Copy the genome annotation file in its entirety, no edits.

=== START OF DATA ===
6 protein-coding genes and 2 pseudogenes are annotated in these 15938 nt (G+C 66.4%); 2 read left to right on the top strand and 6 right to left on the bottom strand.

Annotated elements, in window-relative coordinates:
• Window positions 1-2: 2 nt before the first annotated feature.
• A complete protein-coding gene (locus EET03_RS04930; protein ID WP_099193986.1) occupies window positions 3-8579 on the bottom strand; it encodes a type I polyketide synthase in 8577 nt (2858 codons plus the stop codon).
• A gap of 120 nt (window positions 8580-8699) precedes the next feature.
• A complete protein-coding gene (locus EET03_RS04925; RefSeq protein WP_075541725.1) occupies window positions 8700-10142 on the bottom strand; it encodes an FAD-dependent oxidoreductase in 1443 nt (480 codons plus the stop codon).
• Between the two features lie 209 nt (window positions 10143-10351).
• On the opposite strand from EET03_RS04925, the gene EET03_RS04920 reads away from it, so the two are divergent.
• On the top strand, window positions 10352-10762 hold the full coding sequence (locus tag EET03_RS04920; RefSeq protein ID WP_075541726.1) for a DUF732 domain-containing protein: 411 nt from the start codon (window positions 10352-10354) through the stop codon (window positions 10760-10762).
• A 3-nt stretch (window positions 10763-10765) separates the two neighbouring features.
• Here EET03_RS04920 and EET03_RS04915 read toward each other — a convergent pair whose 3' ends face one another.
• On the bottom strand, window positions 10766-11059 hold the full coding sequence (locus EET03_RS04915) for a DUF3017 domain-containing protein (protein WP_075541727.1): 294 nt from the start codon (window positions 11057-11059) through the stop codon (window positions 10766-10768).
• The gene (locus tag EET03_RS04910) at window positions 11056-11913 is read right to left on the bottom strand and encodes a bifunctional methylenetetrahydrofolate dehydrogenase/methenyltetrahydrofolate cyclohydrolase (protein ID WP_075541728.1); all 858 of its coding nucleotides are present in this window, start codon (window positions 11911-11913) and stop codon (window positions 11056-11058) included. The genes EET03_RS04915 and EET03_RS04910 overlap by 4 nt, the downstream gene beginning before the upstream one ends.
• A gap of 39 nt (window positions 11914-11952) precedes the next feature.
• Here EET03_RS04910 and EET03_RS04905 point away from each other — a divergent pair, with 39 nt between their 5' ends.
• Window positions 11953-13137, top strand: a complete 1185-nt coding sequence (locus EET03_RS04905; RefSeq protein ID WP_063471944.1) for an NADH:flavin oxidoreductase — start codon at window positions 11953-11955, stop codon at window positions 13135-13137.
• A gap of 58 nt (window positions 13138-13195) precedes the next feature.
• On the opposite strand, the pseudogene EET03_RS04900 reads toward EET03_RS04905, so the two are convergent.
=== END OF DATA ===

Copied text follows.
6 protein-coding genes and 2 pseudogenes are annotated in these 15938 nt (G+C 66.4%); 2 read left to right on the top strand and 6 right to left on the bottom strand.

Annotated elements, in window-relative coordinates:
• Window positions 1-2: 2 nt before the first annotated feature.
• A complete protein-coding gene (locus EET03_RS04930; protein ID WP_099193986.1) occupies window positions 3-8579 on the bottom strand; it encodes a type I polyketide synthase in 8577 nt (2858 codons plus the stop codon).
• A gap of 120 nt (window positions 8580-8699) precedes the next feature.
• A complete protein-coding gene (locus EET03_RS04925; RefSeq protein WP_075541725.1) occupies window positions 8700-10142 on the bottom strand; it encodes an FAD-dependent oxidoreductase in 1443 nt (480 codons plus the stop codon).
• Between the two features lie 209 nt (window positions 10143-10351).
• On the opposite strand from EET03_RS04925, the gene EET03_RS04920 reads away from it, so the two are divergent.
• On the top strand, window positions 10352-10762 hold the full coding sequence (locus tag EET03_RS04920; RefSeq protein ID WP_075541726.1) for a DUF732 domain-containing protein: 411 nt from the start codon (window positions 10352-10354) through the stop codon (window positions 10760-10762).
• A 3-nt stretch (window positions 10763-10765) separates the two neighbouring features.
• Here EET03_RS04920 and EET03_RS04915 read toward each other — a convergent pair whose 3' ends face one another.
• On the bottom strand, window positions 10766-11059 hold the full coding sequence (locus EET03_RS04915) for a DUF3017 domain-containing protein (protein WP_075541727.1): 294 nt from the start codon (window positions 11057-11059) through the stop codon (window positions 10766-10768).
• The gene (locus tag EET03_RS04910) at window positions 11056-11913 is read right to left on the bottom strand and encodes a bifunctional methylenetetrahydrofolate dehydrogenase/methenyltetrahydrofolate cyclohydrolase (protein ID WP_075541728.1); all 858 of its coding nucleotides are present in this window, start codon (window positions 11911-11913) and stop codon (window positions 11056-11058) included. The genes EET03_RS04915 and EET03_RS04910 overlap by 4 nt, the downstream gene beginning before the upstream one ends.
• A gap of 39 nt (window positions 11914-11952) precedes the next feature.
• Here EET03_RS04910 and EET03_RS04905 point away from each other — a divergent pair, with 39 nt between their 5' ends.
• Window positions 11953-13137, top strand: a complete 1185-nt coding sequence (locus EET03_RS04905; RefSeq protein ID WP_063471944.1) for an NADH:flavin oxidoreductase — start codon at window positions 11953-11955, stop codon at window positions 13135-13137.
• A gap of 58 nt (window positions 13138-13195) precedes the next feature.
• On the opposite strand, the pseudogene EET03_RS04900 reads toward EET03_RS04905, so the two are convergent.